Note: This excursion will sell out and as of this post, only a few tickets are left! We’d love to have you join us, so don’t forget to register today!
Uncrowded and unspoiled, Clarksburg features beautiful landscapes, country roads, quaint wineries and tasting rooms that transport visitors to an entirely different environment.
The Clarksburg appellation is home to some of California’s premiere wine grapes. With more than 35 varietals, the region is now recognized statewide and beyond for consistently delivering quality grapes and wines. Our growers are reliable and honest, consistently providing quality wine and grapes and creative solutions.
Submitted by Sheri Wetherell on May 12, 2016
We are thrilled to announce award-winning cookbook author, chef and instructor John Ash as this year's IFBC Keynote Speaker! In addition to being a renowned chef, author, and food and wine educator, many refer to Chef John Ash as the “Father of Wine Country Cuisine”. In 1980 he opened his namesake restaurant, John Ash & Company, in Santa Rosa, CA. It was the first restaurant in Northern California wine country to focus on local, seasonal ingredients used to create dishes that complemented the wines being made in the region. It continues to be critically acclaimed today.
Currently John travels the world teaching cooking classes to both home cooks and professionals. His passion for teaching has been rewarded most recently in May of 2014, when Cooking for Solutions, a sustainable seafood event held annually at the Monterey Bay Aquarium, honored John as “Seafood Educator of the Year”. In 2008 he was voted “Cooking School Teacher of the Year” by the International Association of Culinary Professionals. He still holds true to his philosophy of cooking with ingredients that are ethically grown, created locally and in season. And for John, wine is always considered an essential part of the flavors of a meal.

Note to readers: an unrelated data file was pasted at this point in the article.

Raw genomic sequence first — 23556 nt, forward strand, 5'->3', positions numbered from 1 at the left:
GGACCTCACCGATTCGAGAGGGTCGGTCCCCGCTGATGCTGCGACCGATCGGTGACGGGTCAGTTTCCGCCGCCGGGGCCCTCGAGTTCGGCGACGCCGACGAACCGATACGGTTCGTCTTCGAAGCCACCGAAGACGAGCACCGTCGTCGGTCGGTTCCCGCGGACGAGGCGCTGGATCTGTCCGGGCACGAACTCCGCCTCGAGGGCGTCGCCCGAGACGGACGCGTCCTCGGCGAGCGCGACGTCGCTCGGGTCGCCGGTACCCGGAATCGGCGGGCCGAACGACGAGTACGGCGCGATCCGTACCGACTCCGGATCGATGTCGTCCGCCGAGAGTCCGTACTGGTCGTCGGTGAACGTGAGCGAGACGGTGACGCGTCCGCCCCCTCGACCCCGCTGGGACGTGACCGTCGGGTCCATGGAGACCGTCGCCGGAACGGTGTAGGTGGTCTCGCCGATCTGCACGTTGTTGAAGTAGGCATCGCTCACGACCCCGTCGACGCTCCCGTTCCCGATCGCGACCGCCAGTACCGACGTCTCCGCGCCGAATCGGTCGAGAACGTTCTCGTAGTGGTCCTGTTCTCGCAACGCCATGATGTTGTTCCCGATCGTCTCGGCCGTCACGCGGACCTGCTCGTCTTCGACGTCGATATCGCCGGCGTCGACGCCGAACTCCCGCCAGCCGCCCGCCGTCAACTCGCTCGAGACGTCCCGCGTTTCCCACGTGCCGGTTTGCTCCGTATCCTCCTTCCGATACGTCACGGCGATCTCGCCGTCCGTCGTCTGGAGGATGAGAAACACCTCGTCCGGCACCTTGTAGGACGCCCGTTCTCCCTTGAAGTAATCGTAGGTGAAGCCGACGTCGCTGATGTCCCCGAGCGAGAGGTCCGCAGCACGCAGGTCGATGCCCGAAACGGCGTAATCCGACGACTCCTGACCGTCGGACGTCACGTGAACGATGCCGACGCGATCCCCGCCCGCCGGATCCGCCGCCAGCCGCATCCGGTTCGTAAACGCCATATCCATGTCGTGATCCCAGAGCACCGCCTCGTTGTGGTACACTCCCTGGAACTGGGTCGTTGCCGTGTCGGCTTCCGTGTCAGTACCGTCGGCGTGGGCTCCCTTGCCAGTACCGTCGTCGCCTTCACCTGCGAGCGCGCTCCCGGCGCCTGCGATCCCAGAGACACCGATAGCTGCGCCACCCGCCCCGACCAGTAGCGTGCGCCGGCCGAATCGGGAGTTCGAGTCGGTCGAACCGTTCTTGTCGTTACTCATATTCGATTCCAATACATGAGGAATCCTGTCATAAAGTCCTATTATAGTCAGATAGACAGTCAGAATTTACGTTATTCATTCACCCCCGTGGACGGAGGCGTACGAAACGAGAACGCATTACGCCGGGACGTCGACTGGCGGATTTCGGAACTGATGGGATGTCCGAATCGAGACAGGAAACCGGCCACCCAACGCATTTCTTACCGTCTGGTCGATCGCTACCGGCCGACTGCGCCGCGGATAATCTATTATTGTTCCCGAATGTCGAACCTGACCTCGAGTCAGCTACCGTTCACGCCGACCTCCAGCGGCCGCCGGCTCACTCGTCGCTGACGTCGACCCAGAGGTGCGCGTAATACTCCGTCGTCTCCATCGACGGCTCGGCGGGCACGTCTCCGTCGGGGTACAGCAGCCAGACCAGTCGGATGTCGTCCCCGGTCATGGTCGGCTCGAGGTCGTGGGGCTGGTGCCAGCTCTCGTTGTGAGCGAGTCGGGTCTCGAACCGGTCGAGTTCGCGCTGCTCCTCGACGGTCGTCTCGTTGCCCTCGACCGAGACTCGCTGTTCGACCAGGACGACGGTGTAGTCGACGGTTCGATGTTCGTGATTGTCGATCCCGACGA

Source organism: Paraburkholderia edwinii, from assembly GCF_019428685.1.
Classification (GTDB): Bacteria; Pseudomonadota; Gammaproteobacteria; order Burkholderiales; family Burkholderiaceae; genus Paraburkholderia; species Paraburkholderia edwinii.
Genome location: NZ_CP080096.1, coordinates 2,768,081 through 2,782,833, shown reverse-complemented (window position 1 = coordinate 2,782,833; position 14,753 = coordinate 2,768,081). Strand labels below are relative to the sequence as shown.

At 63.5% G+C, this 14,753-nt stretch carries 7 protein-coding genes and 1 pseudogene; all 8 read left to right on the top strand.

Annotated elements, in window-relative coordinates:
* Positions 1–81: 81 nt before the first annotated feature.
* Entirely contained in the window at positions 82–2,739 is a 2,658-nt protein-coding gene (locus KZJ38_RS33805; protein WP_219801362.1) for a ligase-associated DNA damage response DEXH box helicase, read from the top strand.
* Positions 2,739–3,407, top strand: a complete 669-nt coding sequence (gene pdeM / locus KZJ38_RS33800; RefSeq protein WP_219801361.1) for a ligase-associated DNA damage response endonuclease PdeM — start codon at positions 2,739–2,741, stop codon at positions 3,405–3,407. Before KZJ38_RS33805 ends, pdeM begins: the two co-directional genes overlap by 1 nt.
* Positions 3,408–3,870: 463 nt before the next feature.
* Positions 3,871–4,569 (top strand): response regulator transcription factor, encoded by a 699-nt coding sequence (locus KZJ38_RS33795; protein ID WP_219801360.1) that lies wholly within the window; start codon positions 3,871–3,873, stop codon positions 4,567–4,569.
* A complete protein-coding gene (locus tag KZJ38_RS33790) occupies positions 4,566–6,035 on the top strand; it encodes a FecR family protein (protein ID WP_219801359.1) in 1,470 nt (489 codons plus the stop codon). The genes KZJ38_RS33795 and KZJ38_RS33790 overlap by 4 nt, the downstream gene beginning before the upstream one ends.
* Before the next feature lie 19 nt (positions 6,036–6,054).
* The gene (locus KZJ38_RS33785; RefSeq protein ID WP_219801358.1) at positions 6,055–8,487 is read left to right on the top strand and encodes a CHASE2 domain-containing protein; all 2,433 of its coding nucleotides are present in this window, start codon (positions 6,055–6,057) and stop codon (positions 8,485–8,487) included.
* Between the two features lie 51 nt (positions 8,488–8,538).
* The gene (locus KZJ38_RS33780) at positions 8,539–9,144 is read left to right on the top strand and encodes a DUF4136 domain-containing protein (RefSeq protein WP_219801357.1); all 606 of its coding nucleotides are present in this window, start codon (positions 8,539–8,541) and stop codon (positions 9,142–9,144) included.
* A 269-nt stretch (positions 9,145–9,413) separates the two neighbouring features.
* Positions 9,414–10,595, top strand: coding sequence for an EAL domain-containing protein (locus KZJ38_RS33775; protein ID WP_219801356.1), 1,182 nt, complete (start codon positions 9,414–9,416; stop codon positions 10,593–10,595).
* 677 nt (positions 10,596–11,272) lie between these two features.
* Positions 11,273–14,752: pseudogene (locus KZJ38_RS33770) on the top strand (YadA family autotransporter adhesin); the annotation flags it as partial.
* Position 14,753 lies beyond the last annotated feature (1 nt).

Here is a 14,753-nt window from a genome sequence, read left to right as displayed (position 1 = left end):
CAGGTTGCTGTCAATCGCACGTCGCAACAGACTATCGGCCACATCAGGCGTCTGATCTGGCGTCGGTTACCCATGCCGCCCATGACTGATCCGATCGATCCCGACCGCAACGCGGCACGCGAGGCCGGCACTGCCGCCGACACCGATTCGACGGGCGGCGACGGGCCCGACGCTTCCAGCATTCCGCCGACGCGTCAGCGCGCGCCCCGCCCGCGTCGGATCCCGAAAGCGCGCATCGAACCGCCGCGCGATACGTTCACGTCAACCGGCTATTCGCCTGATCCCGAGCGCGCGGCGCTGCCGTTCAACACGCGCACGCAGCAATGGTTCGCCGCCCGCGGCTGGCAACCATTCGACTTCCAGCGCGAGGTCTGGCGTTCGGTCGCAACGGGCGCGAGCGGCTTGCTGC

John’s latest cookbook, Cooking Wild: More than 150 Recipes for Eating Close to Nature was just published this month (May 2016). His fourth cookbook, Culinary Birds: The Ultimate Poultry Cookbook, was published in October of 2013, and won a James Beard award in 2014. John Ash Cooking One-on-One: Private Lessons in Simple Contemporary Food from a Master Teacher was published spring 2004. It also won a 2005 James Beard award. He has authored two other books: From the Earth to the Table: John Ash’s Wine Country Cuisine and American Game Cooking. The former was awarded the IACP awards for Best American Cookbook and the Julia Child Cookbook of the Year. Chronicle Books released a completely revised and updated version of From the Earth to the Table in 2007. He is an occasional contributor to culinary magazines such as Fine Cooking and Eating Well.
John has co-hosted The Good Food Hour radio show for more than 27 years on KSRO (1350 AM) in Northern California. He was also host of two TV shows on the Food Network. He is an adjunct instructor at The Culinary Institute of America at Greystone in the Napa Valley.
John’s passion for teaching is matched only by his passionate voice on sustainable food issues. He served for many years on the Board of the Chef’s Collaborative, a national organization of chef’s committed to sustainable and ethical food issues. He has also served on the Board of Advisors of Seafood Watch, an educational initiative for sustainable seafood by the Monterey Bay Aquarium.
Who Should Attend
Bloggers, Food Writers & Cookbook Authors
Publishers, Agents & Editors
Food Brand / Restaurant Marketers
Public Relations Professionals